• Constructing valid statements can be difficult
    • 7. COMPARATIVE APPRAISAL
      • Ranking
      • Paired Comparison
      • Forced Distribution
    • 8. RANKING
      • REWARDS
        • Simple to use but not as simple as Graphic Scale
      • CONSTRAINTS
        • Can cause disagreements among employees and could be perceived as unfair if all employees are excellent
    • 9. PAIRED COMPARISON
      • REWARDS
        • More information is generated about individual employees
      • CONSTRAINTS
        • Very time involved to evaluate each pair of employees
    • 10. FORCED DISTRIBUTION
      • REWARDS
        • Distribution forces a predetermined number of employees into each group
      • CONSTRAINTS
        • The appraisal results will depend on the adequacy of your original choice of cutoff points
    • 11. NARRATIVE APPRAISAL
      • Essay
      • Critical Incidents
      • Field Review
    • 12. ESSAY
      • REWARDS
        • Lots of supervisory input and dialogue could occur
      • CONSTRAINTS
        • Supervisor’s writing ability
        • Could be difficult to quantify behavior
    • 13. CRITICAL INCIDENTS
      • REWARDS
        • Lots of documentation
        • Forces supervisors to evaluate on an on-going basis
      • CONSTRAINTS
        • Time consuming
    • 14. FIELD REVIEW
      • REWARDS
        • Third-party intervention
      • CONSTRAINTS
        • Time consuming
    • 15. SPECIAL APPRAISAL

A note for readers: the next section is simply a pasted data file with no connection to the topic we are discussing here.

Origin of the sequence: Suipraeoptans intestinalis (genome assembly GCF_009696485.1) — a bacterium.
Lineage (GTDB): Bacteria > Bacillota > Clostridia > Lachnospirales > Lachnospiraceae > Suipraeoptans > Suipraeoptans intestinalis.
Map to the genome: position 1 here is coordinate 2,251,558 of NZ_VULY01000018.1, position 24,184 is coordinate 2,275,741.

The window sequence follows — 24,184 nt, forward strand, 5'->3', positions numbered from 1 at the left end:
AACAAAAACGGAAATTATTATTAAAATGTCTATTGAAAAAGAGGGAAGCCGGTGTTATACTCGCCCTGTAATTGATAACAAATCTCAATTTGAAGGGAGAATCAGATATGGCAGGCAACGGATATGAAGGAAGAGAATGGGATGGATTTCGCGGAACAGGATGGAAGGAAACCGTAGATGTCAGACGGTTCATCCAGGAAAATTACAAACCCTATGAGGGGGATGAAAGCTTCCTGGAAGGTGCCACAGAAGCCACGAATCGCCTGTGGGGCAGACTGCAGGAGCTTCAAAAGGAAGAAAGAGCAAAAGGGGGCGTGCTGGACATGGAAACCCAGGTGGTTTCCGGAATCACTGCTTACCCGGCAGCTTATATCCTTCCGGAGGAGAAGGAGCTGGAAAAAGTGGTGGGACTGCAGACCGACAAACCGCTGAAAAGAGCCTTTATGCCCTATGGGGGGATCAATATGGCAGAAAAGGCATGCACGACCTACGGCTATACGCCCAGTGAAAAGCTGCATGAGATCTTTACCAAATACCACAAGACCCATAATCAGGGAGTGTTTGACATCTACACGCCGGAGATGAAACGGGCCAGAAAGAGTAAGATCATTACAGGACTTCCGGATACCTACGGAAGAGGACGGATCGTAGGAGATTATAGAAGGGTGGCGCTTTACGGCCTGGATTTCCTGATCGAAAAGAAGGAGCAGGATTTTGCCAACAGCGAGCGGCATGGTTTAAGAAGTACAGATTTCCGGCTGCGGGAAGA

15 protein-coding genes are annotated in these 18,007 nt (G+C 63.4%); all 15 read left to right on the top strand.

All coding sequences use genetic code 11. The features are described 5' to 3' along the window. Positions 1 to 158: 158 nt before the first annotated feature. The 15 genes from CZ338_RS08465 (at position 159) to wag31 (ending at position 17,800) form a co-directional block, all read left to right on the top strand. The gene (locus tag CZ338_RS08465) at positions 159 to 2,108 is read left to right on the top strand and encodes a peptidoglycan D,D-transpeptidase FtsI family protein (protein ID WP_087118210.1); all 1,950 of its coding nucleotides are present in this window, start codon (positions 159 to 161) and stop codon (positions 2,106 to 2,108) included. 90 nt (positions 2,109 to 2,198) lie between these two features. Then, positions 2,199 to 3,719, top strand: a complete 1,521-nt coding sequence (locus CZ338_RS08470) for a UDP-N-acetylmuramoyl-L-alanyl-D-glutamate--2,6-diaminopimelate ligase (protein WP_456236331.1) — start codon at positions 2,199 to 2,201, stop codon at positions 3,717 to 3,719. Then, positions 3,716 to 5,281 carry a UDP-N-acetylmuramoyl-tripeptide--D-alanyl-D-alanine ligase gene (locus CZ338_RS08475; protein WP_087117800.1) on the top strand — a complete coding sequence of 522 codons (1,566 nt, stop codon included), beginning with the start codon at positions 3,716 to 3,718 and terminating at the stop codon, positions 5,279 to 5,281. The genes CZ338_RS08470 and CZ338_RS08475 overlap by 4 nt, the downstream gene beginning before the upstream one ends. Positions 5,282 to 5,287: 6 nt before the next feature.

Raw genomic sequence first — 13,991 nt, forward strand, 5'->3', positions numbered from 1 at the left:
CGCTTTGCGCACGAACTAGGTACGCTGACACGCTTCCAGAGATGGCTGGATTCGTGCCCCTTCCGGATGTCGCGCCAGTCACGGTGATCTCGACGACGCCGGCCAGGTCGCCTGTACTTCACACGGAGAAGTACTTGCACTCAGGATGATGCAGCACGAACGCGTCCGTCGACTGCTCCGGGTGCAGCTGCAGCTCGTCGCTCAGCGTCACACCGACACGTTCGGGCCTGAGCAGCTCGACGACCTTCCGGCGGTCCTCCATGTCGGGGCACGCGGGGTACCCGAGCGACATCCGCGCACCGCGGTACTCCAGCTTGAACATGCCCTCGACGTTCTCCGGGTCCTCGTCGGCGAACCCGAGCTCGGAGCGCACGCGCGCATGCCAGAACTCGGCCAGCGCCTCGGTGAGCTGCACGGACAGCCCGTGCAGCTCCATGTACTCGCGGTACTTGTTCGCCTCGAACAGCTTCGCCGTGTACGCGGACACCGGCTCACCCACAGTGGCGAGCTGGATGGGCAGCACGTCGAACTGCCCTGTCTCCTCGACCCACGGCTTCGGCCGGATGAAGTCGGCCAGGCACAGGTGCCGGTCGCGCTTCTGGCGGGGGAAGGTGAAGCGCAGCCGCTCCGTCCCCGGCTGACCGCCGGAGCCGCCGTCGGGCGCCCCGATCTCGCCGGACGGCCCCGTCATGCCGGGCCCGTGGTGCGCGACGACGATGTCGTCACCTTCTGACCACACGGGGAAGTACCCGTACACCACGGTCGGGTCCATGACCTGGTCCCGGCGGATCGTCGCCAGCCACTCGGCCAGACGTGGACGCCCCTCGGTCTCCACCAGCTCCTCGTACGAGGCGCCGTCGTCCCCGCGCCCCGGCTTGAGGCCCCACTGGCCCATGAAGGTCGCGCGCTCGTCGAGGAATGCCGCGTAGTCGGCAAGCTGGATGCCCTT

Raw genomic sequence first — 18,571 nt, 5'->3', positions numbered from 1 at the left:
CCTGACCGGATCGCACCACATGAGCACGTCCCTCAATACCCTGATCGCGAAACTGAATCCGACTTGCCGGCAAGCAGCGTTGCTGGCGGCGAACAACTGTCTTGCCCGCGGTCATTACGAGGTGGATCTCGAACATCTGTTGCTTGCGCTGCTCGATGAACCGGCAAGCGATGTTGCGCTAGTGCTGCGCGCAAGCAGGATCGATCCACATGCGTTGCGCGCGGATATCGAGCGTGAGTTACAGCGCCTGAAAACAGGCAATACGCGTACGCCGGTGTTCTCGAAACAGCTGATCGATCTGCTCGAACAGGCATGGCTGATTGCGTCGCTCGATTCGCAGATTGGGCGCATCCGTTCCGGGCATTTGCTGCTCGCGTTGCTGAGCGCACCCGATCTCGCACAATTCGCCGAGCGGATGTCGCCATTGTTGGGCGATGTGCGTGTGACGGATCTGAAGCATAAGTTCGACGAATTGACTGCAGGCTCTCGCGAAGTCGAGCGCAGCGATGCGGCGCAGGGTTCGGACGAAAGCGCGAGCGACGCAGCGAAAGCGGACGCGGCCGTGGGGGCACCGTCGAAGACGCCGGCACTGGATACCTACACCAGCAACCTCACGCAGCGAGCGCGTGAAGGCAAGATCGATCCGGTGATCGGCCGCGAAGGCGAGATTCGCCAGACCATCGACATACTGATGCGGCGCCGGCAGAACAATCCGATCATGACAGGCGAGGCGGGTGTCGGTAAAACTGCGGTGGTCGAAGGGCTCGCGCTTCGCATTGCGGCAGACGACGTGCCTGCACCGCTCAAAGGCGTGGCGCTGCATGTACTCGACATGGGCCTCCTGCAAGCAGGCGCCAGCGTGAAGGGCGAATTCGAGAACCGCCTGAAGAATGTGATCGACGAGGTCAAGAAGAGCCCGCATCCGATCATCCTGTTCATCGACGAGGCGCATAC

• Behaviorally Anchored Rating Scale (BARS)
      • Behavior Observation Scale (BOS)
      • 360-Degree Feedback
    • 16. BEHAVIORALLY ANCHORED RATING SCALE (BARS)
      • REWARDS
        • Behavioral anchors are often very accurate
        • Works best in situations where many employees perform the same tasks
      • CONSTRAINTS
        • Often very difficult to develop and maintain
    • 17. Behavior Observation Scale (BOS)
      • Rewards
        • Add evaluation of the frequency of the behavior
      • Constraints
        • Often very difficult to develop
    • 18. 360-DEGREE FEEDBACK
      • REWARDS
        • Input is gathered from a variety of sources
        • Process recognizes the complexity of management and the value of all
      • CONSTRAINTS
        • Often is used for training and development goals, not for pay increases
    • 19. APPRAISAL METHODS MAY INCLUDE:
      • Category Rating Appraisal
      • Comparative Appraisal
      • Narrative Appraisal
      • Special Appraisal
    • 20. AN UNDERSTANDING OF WHAT THE APPRAISAL IS INTENDED TO DO
      • IS ESSENTIAL!